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The redesigned 2015 Tahoe is the pride of Chevy’s fleet of family cars, so it’s no surprise its clean design and long, swept-back lines give it the presence of a luxury cabin cruiser. There’s no shying away from what it is: a supersize alternative to a minivan.
As always, it’s based on the Silverado pickup, but for once the Tahoe gets its own interior style. It’s a more carlike look than ever, and it’s the best in Chevy’s showrooms. The materials are upscale, with appointments verging on the luxurious.
It's high-tech, too. You can order it with a Blu-ray player for back-seat passengers, plus an infotainment system that can link to 10 devices and can be equipped with Wi-Fi. Safety features include an available lane departure alert, blind spot warning system and adaptive radar cruise control.
Eight-passenger seating is standard, but you can opt for a seven-passenger model with second-row captain’s chairs or get a front bench seat for a nine-passenger layout -- a rare sight these days.
Its pop-open tailgate window is another increasingly novel feature that lets you use the cargo area more like a trunk. But open the door and you can fold the seats down into a fully flat floor -- by the press of a couple of buttons on high-end models.
To level things out, Chevy had to raise that floor a bit and give up some cubic footage. But as a trade-off, the second-row seats have more legroom than last year’s model. The tight third row is still strictly for kids and flexible folks.
Power comes from a 355 horsepower, 5.3-liter V8 that can tow 8,600 pounds in two-wheel-drive models, and 8,400 pounds in 4x4s. At 22 miles per gallon highway, the latter delivers just 1 mpg less than the lighter and less powerful Chevy Traverse crossover, which is actually roomier inside but can't haul nearly as much.
What the Traverse, or any other Chevy, for that matter, is not ... is quieter. The Tahoe has triple-sealed doors, laminated glass and tons of sound insulation. Considering how big and boxy it is, road and wind noise are wonderfully absent, and it’s only when you hit the gas hard that the burble of that big V8 comes through. And that’s not a sound you’ll complain about.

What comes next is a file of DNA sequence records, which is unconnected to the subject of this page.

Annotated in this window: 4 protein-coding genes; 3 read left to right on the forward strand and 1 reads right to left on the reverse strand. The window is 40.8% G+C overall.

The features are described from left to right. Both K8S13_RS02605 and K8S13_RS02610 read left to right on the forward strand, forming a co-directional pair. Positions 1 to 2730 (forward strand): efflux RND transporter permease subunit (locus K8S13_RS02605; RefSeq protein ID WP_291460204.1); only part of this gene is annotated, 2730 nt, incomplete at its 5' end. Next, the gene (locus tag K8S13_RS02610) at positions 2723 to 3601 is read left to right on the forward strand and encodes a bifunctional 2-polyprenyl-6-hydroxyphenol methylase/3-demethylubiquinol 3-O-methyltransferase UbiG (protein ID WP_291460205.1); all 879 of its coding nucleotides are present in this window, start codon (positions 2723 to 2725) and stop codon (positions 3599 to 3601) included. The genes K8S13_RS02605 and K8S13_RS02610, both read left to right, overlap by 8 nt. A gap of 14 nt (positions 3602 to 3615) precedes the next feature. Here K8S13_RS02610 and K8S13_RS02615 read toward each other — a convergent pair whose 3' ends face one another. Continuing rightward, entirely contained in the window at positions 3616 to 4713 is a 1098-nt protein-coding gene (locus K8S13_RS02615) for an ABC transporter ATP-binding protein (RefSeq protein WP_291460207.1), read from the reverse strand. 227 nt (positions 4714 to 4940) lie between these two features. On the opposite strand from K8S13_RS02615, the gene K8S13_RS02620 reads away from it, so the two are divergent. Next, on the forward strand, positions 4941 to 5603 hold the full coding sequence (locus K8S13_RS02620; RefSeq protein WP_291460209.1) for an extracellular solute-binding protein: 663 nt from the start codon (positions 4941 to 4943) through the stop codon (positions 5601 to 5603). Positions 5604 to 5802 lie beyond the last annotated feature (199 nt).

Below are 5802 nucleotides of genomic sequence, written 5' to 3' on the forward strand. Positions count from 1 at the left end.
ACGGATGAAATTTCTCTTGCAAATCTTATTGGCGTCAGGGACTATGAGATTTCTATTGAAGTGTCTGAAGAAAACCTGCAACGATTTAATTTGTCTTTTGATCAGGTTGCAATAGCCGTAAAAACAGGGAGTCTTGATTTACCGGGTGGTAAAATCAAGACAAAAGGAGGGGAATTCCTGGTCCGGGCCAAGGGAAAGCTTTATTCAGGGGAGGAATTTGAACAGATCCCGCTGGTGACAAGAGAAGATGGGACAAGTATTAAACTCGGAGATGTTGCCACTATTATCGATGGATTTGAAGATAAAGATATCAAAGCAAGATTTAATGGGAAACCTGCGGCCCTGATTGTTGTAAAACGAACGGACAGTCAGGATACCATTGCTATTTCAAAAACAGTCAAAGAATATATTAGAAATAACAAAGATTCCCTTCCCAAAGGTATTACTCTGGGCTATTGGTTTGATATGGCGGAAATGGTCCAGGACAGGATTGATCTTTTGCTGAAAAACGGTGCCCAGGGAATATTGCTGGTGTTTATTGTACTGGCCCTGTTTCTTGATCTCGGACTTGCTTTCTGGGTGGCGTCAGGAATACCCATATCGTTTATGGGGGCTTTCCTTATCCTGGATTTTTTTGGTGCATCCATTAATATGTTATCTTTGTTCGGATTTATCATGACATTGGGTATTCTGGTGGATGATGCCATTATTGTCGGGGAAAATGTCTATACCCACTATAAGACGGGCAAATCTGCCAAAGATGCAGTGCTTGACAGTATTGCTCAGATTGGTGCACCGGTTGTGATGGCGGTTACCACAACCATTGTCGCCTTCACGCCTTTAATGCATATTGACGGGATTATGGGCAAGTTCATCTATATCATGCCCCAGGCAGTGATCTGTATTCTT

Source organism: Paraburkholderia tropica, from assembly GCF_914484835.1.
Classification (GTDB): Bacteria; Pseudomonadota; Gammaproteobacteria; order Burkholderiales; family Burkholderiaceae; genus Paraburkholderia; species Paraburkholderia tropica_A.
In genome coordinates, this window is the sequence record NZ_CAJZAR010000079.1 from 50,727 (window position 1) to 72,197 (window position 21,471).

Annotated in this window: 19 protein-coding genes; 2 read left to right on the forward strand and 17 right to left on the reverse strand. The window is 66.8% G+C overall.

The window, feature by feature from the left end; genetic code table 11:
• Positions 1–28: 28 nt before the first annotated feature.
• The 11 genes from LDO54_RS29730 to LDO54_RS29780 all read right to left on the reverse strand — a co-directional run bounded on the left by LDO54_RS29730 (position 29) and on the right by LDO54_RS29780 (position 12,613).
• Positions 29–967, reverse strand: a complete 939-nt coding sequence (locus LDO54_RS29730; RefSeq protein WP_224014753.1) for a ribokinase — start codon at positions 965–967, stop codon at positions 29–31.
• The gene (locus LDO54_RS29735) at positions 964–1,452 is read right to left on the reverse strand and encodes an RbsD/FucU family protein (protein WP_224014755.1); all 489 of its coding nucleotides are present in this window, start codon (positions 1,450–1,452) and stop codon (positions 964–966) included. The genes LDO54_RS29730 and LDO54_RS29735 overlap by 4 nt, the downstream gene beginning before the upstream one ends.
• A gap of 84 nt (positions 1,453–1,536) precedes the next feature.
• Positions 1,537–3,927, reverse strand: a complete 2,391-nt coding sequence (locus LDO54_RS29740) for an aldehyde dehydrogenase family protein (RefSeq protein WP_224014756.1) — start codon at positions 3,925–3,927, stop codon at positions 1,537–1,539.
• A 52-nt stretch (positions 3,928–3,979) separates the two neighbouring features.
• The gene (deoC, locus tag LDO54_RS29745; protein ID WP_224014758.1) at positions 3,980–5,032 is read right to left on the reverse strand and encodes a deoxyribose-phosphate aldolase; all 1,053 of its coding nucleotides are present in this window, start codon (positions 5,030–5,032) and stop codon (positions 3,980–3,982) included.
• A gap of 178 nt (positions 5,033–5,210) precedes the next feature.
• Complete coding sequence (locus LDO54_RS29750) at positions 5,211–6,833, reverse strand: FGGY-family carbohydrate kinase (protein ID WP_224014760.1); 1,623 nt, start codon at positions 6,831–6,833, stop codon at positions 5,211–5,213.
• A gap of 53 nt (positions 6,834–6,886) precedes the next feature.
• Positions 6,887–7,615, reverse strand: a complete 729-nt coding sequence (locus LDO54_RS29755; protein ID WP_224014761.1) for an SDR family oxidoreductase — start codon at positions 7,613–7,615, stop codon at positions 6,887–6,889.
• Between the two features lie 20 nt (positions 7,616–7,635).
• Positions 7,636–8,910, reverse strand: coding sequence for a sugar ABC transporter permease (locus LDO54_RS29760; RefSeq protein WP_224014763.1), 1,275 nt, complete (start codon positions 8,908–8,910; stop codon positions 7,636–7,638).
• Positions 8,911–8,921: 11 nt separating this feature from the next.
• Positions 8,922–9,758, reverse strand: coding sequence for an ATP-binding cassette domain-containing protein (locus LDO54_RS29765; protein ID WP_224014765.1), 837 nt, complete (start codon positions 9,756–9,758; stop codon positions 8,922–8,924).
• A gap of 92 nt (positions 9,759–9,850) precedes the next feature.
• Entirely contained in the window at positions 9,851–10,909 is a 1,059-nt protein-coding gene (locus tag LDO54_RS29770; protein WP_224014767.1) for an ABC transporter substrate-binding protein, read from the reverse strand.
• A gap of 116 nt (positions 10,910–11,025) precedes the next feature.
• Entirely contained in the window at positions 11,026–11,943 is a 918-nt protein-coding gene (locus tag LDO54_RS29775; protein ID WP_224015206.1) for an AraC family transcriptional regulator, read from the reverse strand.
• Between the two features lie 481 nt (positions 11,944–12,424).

The Tahoe also has an excellent ride, especially for a behemoth. Shockingly so if you go for the top-of-the-line Tahoe LTZ, which comes with magnetically controlled dampers that adjust up to 1,000 times a second, smoothing things out and keeping the body in control. The technology was developed for Cadillacs and Corvettes, is used by Ferrari and works miracles no matter the application. Along with the tailfin and the original Pontiac GTO, it’s one of GM’s greatest contributions to society. I can’t wait until it trickles down to the Spark.
Less impressive, as always with GM’s big pickups and SUVs, is the slightly off-center steering wheel. It’s an artifact from when they got larger a couple of generations back and evidence that these “new” trucks have a lot more hand-me-down engineering than GM would prefer that you know. I plan to keep beating this horse until it is dead, which won’t be until the trucks are redesigned again in a few years, at the earliest.
That said, after a few days in the Tahoe, the asymmetry fades into the background, and everything else about it is just so good. It’s clear that GM puts a lot of effort into these trucks, which is why it owns the full-size SUV segment. That’s something that isn’t likely to change anytime soon.
But what an expensive segment it has become. The starting price for the Tahoe is now $45,890, and my nearly loaded LTZ test car cost $68,340. That’s more than the base price of last year’s Cadillac Escalade, but the 2015 Tahoe is more of a truck.
Which, of course, is why there’s also a new Escalade. I’ll get right on that.
2015 Chevrolet Tahoe 4WD LTZ
Base price: $56,995
As tested" $66,080
Type: 7-passenger, 5-door SUV
Engine: 5.3L V8
Power: 355 hp/383 lb-ft torque
Transmission: 6-speed automatic
MPG: 17 city/22 hwy